July - September, 2018: A selection of my artwork is now available for the summer season at Evrgreen, a charming coffee shop in the townsite of Waskesiu in Prince Albert National Park!

Representation: I am honoured to have my work represented by these well-respected professional galleries:
Darrell Bell Gallery located in the Canada Building in downtown Saskatoon
Assiniboia Gallery in Regina, 2266 Smith Street- a vibrant, bustling part of town.

November 10, 2016: I was interviewed by Daily Paintworks as their Spotlight Artist for a week! Read my interview on the DPW News blog!

Sunday, May 23, 2010

It's a Beginning...

Little Boy
oil on canvas paper

Okay, so this is my second attempt at a portrait. A couple of months ago I joined an online challenge called Following the Masters and worked from a portrait of the Madonna by Raphael (you can see my entry here). This portrait I am showing today was not for any online challenge, but just an exercise for myself using a photo I had of this cute little boy. At any rate, I am relatively happy with the result because there is actually a resemblance! The problem is I have somehow aged him by a few years! I don't exactly know what I did to make him look older than he is, but never-the-less I have done something. So at this point the only people that would ever commission me to paint their portrait would be teenagers because they always want to come across older than they really are! People 25 and older are going to steer clear away from me unless I improve! All silliness aside,  I'm pleased that my brush strokes stayed looser in this painting as compared to the Madonna painting. Also, I think the end result is pretty good considering I did virtually no under-painting or any pencil sketch on the canvas paper before I began. Having said all of that, I know I have a long way to go! I have tons to learn about using colour in portraits and using brushstrokes to convey the image in an interesting and dynamic way. There is something not right with the eyes... possibly not quite the same size or shape? As well, in the photo the head was cropped at the top, so I followed that (I really didn't misjudge the placement of the head on the page!) I'd love to hear some feedback... so please, if you have time, leave a comment or email me. The link to my email can be found on my profile page.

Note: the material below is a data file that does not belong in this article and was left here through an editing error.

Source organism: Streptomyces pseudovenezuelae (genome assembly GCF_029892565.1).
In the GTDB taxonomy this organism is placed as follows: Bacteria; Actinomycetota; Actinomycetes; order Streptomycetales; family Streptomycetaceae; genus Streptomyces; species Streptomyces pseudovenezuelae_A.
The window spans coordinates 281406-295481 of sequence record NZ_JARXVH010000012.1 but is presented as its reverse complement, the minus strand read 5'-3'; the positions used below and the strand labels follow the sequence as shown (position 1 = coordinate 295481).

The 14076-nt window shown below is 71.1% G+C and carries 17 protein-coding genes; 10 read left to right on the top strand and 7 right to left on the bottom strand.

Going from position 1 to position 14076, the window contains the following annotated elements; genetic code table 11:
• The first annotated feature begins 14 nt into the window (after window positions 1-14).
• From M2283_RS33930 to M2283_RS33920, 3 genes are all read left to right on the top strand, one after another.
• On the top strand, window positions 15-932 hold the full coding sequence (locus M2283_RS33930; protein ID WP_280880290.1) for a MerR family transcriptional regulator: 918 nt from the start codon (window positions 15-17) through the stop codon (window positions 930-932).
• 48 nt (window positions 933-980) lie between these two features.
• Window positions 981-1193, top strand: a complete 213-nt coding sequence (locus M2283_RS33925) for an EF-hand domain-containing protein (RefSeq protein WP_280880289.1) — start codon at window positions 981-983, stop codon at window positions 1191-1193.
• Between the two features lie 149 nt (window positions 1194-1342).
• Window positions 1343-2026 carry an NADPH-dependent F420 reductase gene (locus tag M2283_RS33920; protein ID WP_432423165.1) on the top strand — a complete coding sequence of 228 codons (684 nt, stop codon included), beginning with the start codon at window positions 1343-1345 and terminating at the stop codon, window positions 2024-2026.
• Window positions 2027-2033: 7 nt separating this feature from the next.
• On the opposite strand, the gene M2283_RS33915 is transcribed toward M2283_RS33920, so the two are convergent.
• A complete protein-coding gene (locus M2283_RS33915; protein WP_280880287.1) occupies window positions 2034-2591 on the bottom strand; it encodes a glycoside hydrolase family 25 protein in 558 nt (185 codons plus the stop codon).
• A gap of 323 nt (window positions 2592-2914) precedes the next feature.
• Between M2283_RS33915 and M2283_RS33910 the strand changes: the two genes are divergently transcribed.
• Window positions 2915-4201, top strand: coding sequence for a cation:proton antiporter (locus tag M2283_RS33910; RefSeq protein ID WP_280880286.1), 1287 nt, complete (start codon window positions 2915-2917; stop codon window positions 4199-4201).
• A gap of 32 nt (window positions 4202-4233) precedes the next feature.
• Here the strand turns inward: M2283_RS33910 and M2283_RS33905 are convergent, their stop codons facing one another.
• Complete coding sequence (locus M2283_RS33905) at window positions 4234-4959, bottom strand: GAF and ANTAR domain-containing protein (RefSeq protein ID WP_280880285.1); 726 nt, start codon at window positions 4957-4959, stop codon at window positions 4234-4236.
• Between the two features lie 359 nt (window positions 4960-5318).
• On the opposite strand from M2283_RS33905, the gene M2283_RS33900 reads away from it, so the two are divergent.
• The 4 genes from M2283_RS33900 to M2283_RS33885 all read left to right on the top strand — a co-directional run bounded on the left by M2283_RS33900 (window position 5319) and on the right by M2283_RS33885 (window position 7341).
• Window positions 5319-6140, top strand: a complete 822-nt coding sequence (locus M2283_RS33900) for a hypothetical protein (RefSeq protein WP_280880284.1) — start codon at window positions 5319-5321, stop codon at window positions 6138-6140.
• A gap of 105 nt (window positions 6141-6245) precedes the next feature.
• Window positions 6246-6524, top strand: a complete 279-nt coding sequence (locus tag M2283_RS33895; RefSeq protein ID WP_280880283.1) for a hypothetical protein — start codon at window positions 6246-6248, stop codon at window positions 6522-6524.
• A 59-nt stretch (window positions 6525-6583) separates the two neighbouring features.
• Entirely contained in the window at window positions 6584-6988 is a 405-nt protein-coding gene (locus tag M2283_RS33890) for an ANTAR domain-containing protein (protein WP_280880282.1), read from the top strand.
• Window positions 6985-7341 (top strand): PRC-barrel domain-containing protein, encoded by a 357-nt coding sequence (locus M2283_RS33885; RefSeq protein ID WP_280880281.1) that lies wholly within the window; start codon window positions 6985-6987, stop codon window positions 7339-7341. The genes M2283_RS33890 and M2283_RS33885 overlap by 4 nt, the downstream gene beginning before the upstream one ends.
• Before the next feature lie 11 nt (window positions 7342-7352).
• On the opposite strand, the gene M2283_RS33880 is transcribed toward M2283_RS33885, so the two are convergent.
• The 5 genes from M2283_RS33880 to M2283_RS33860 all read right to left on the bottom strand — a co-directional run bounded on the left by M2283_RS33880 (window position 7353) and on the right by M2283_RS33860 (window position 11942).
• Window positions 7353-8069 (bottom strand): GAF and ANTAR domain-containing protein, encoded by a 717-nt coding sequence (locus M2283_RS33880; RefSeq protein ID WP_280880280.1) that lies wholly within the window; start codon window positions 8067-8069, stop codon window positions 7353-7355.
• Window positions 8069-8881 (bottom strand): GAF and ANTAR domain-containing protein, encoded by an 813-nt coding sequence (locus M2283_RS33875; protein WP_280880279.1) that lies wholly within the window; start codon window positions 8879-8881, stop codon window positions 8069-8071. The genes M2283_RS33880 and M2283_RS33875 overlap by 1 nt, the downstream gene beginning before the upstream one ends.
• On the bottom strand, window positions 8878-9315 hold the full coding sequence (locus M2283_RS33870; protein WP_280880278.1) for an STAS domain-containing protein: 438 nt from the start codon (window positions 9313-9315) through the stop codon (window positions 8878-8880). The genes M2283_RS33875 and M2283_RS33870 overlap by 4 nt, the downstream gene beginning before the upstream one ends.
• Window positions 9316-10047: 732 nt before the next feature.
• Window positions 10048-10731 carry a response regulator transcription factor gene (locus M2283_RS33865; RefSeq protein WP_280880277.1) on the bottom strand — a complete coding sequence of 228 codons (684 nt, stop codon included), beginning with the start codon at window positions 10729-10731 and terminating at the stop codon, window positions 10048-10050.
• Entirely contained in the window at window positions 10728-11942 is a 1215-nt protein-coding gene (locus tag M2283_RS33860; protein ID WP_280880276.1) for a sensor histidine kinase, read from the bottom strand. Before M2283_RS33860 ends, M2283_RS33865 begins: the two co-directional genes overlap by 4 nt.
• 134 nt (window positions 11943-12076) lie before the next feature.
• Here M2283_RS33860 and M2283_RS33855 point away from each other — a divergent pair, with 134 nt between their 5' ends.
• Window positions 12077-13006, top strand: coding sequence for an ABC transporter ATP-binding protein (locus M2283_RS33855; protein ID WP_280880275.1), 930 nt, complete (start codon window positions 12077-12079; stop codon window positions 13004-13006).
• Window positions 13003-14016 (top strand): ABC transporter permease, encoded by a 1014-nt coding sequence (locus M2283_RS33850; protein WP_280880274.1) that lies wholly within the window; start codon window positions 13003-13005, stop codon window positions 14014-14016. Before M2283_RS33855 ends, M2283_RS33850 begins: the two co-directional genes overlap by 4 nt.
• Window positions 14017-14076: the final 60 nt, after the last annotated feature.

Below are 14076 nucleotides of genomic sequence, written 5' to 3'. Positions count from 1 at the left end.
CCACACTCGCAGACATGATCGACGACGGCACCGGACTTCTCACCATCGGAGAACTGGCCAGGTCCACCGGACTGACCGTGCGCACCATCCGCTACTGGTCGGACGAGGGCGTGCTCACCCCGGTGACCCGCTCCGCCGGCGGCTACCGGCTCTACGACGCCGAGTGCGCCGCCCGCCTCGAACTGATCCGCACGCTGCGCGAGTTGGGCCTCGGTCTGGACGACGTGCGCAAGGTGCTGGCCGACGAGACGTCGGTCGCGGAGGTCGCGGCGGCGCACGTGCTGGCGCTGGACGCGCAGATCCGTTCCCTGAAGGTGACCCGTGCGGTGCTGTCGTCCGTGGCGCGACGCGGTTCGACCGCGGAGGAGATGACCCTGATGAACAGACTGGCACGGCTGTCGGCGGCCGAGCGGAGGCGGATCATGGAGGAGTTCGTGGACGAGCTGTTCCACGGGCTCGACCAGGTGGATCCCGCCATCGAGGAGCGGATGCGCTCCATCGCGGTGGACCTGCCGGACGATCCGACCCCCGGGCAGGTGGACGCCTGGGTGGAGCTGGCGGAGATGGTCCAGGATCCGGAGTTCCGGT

I admit that when I was at the studio last week I allowed myself to get sidetracked by this portrait. I hit a snag with my large canvas in that I am overwhelmed by it! Rather than muscling through the tough stage I just turned my back on it and started something new! What can I say? I can procrastinate with the best of them! In my defense, though, I nearly gave up on the portrait several times... but didn't, so I guess I have some kind of staying power. As I moved around the 10x8 paper working on various parts of the face I remember some self-talk kind of like this: "Man, noses are hard!", "Jeez, eyes are impossible!", "No, it's the lips... lips are hard!", "You are brutal at chins", "Ears. Are. Hard." And so it went until I had hit upon every single possible part of the face thus coming to the conclusion that portraits are hard! But...  

...it was fun!


Harry Kent said...

this is GOOD, Nicki! don't listen to those silly voices in your head. None of us would do anything if we did, cause we all have them.